The politics of the economics of education in the European Union

Jones, Peter (2010) The politics of the economics of education in the European Union European Education Research Journal, 9, (3), 29-[pp].


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This article critically examines the work of the European Commission sponsored network: The European Expert Network on the Economics of Education (EENEE). The aim is to develop understanding of the reasons why the Economics of Education as a paradigm has been mobilised within the EU’s Education and Training 2010 Work Programme (ETWP) and to explore the implications and impacts of the work of the EENEE network on EU education policy. Drawing on a summary of the paradigm, and critical assessment of policy texts produced by the network, the article examines the strategic opportunities which the paradigm offers the Commission in its attempts to promote reform of the funding of education and training systems. It is argued that the policy documents produced by the Commission drawing on the work of the network which it has set up and strategically managed, demonstrate the intention to promote the Economics of Education as a persuasive economic methodology for education reform. However, in key respects the paradigm has proved unable to gain Member State commitment to pursuing an Economics of Education agenda for reform. The established EU policy on Efficiency and Equity in Education and Training (Council of the European Union, 2006), displays a marked reluctance to frame education and training funding in economic terms while at the same time recognising the importance of pre-school education, the need to reflect on the efficiency and equity implications of tracking and the importance of ongoing reflection on the funding of Higher Education. In conclusion, the article argues that the Commission has mobilised the Economics of Education politically and strategically but that tactical and selective use of an economic evidence base has done more to establish the EU level as a factor in the governance of education and training than to produce effects in terms of the shifting of policy discourse or preference.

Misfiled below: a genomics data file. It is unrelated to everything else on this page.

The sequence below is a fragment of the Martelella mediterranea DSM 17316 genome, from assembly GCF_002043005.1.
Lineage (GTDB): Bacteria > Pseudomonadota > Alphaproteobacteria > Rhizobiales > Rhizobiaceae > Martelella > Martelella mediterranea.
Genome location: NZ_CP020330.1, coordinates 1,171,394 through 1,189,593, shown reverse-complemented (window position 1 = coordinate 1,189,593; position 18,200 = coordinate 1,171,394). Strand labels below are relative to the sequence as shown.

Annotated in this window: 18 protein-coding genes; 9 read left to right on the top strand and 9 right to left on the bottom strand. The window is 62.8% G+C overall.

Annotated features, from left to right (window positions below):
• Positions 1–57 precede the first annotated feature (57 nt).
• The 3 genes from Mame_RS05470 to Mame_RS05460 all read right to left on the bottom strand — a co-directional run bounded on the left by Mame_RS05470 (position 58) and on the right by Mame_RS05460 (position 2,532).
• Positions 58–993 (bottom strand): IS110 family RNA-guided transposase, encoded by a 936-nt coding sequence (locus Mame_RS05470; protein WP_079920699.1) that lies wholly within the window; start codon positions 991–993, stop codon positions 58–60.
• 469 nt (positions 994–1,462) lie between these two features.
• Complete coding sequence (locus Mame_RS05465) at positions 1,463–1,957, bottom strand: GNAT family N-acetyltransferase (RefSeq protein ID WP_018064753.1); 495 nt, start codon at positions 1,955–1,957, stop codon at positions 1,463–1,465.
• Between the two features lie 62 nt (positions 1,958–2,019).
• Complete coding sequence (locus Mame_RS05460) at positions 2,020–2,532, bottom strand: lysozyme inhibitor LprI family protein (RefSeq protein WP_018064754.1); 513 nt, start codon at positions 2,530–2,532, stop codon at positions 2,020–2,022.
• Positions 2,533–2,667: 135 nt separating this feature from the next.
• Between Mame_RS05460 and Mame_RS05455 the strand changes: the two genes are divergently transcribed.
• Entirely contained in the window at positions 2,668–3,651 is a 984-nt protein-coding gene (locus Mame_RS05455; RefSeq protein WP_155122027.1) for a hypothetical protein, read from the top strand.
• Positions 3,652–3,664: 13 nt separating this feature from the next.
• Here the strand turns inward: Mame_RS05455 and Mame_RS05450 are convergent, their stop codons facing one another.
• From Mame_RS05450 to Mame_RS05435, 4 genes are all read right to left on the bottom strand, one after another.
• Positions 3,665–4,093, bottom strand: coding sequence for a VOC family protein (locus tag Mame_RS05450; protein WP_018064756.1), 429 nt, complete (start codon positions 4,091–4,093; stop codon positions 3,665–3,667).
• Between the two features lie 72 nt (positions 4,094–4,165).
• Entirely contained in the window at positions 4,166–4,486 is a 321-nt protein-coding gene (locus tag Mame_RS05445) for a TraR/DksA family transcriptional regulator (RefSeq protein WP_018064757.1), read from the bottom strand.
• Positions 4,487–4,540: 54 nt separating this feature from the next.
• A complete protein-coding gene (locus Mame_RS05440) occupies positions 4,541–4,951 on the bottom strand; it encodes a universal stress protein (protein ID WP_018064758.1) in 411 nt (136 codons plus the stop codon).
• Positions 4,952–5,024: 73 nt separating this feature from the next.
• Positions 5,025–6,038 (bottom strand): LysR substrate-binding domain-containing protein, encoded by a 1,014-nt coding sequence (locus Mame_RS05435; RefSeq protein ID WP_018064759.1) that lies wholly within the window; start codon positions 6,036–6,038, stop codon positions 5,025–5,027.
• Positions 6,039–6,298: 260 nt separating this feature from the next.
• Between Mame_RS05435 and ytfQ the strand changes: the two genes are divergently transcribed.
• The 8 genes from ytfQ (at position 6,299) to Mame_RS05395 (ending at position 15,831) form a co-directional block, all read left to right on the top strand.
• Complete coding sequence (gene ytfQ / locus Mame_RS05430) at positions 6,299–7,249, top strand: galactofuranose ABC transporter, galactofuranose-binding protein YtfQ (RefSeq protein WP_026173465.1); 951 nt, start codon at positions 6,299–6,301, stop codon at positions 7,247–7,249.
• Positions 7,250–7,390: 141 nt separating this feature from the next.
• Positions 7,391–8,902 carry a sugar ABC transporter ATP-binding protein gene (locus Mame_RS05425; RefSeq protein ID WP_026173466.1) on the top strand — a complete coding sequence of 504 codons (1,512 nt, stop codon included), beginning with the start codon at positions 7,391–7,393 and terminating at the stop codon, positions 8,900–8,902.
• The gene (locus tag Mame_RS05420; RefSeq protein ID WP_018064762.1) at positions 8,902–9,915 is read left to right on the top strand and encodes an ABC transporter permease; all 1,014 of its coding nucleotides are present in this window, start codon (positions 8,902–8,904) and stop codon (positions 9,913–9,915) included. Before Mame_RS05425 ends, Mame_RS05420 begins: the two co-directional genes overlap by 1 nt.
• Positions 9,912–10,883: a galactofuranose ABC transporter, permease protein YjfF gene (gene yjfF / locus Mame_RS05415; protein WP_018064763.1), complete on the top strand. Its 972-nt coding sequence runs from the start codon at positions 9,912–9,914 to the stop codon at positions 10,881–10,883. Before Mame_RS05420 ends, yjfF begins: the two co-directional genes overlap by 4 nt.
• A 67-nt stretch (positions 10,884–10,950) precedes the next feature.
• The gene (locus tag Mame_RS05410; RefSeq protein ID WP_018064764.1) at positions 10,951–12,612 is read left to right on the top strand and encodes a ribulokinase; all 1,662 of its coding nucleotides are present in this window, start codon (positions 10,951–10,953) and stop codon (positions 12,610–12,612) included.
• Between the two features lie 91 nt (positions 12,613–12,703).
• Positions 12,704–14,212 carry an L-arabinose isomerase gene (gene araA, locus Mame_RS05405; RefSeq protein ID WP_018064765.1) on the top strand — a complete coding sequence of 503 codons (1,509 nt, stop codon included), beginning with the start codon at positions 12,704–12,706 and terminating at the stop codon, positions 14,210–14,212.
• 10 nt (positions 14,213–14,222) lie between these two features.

Item Type: Article
ISSNs: 1474-9041 (print)
ePrint ID: 150147
Date :
Date Event
2010Accepted/In Press
Date Deposited: 05 May 2010 14:21
Last Modified: 18 Apr 2017 14:21
Further Information:Google Scholar

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